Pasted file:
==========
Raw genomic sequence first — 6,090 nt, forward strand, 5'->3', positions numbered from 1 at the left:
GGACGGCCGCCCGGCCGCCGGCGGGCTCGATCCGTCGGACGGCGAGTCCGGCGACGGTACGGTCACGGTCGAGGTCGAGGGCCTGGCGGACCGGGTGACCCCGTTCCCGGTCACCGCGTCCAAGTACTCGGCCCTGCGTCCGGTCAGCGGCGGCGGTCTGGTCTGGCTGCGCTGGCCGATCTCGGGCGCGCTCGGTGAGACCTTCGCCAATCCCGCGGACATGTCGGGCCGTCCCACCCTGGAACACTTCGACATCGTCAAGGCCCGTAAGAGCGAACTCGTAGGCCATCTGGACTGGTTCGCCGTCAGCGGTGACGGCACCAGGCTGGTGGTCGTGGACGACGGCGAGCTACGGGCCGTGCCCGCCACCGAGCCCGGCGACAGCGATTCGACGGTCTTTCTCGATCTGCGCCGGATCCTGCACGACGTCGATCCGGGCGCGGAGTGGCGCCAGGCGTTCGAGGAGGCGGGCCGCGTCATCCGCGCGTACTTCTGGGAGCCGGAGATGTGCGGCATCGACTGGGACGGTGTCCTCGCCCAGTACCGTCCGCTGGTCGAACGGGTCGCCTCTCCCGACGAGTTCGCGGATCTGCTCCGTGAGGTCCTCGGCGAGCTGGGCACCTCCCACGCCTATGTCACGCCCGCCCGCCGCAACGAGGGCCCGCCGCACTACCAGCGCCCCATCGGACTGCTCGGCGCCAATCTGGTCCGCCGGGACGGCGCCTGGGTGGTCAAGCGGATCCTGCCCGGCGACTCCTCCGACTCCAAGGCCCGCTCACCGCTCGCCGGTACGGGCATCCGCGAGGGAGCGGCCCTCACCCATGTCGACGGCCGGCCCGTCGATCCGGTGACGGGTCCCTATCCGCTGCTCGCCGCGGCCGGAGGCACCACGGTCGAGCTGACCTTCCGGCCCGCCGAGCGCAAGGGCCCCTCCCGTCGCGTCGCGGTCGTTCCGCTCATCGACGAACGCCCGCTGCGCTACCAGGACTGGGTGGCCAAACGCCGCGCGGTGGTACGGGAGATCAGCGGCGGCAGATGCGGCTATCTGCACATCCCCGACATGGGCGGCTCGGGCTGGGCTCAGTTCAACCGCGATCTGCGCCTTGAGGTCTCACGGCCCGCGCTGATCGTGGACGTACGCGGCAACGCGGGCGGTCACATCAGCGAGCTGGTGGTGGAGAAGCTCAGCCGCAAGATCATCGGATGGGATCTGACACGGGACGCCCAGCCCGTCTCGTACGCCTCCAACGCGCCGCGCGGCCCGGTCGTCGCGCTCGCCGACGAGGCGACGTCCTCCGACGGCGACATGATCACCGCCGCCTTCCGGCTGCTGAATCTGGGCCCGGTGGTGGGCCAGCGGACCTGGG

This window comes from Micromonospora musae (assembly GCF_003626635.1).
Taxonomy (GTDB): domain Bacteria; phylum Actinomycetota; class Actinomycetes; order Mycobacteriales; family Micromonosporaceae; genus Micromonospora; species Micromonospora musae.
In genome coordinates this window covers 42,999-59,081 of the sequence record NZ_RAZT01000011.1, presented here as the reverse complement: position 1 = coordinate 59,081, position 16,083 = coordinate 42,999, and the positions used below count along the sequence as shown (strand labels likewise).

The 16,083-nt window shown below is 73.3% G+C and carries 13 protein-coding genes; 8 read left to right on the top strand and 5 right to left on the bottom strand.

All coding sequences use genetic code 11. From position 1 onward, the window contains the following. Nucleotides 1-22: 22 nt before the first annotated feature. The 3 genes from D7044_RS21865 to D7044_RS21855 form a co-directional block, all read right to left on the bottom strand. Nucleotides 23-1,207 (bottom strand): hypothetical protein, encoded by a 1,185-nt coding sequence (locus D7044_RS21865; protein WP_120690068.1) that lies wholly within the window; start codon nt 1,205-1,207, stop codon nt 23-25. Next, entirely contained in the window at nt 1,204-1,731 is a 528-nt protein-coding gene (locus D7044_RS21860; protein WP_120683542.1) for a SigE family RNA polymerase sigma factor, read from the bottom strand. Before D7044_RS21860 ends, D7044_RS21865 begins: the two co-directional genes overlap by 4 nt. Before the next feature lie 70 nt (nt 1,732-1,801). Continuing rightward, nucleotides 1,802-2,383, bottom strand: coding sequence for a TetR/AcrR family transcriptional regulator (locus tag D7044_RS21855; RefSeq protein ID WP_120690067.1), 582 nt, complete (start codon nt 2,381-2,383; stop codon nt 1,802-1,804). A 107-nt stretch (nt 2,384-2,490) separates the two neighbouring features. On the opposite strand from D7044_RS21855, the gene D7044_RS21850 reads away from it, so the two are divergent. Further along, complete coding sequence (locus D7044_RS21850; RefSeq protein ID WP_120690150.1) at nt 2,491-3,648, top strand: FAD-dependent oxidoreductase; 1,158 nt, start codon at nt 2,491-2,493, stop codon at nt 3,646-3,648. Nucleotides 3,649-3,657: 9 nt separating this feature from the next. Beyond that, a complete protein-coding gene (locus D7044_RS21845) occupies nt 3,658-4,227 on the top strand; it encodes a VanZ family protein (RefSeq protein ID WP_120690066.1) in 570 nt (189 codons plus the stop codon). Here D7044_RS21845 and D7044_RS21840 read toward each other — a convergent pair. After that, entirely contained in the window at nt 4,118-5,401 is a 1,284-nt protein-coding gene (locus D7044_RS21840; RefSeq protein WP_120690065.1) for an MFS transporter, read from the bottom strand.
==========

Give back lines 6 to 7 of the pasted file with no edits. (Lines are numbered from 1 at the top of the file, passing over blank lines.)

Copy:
The 16,083-nt window shown below is 73.3% G+C and carries 13 protein-coding genes; 8 read left to right on the top strand and 5 right to left on the bottom strand.

All coding sequences use genetic code 11. From position 1 onward, the window contains the following. Nucleotides 1-22: 22 nt before the first annotated feature. The 3 genes from D7044_RS21865 to D7044_RS21855 form a co-directional block, all read right to left on the bottom strand. Nucleotides 23-1,207 (bottom strand): hypothetical protein, encoded by a 1,185-nt coding sequence (locus D7044_RS21865; protein WP_120690068.1) that lies wholly within the window; start codon nt 1,205-1,207, stop codon nt 23-25. Next, entirely contained in the window at nt 1,204-1,731 is a 528-nt protein-coding gene (locus D7044_RS21860; protein WP_120683542.1) for a SigE family RNA polymerase sigma factor, read from the bottom strand. Before D7044_RS21860 ends, D7044_RS21865 begins: the two co-directional genes overlap by 4 nt. Before the next feature lie 70 nt (nt 1,732-1,801). Continuing rightward, nucleotides 1,802-2,383, bottom strand: coding sequence for a TetR/AcrR family transcriptional regulator (locus tag D7044_RS21855; RefSeq protein ID WP_120690067.1), 582 nt, complete (start codon nt 2,381-2,383; stop codon nt 1,802-1,804). A 107-nt stretch (nt 2,384-2,490) separates the two neighbouring features. On the opposite strand from D7044_RS21855, the gene D7044_RS21850 reads away from it, so the two are divergent. Further along, complete coding sequence (locus D7044_RS21850; RefSeq protein ID WP_120690150.1) at nt 2,491-3,648, top strand: FAD-dependent oxidoreductase; 1,158 nt, start codon at nt 2,491-2,493, stop codon at nt 3,646-3,648. Nucleotides 3,649-3,657: 9 nt separating this feature from the next. Beyond that, a complete protein-coding gene (locus D7044_RS21845) occupies nt 3,658-4,227 on the top strand; it encodes a VanZ family protein (RefSeq protein ID WP_120690066.1) in 570 nt (189 codons plus the stop codon). Here D7044_RS21845 and D7044_RS21840 read toward each other — a convergent pair. After that, entirely contained in the window at nt 4,118-5,401 is a 1,284-nt protein-coding gene (locus D7044_RS21840; RefSeq protein WP_120690065.1) for an MFS transporter, read from the bottom strand.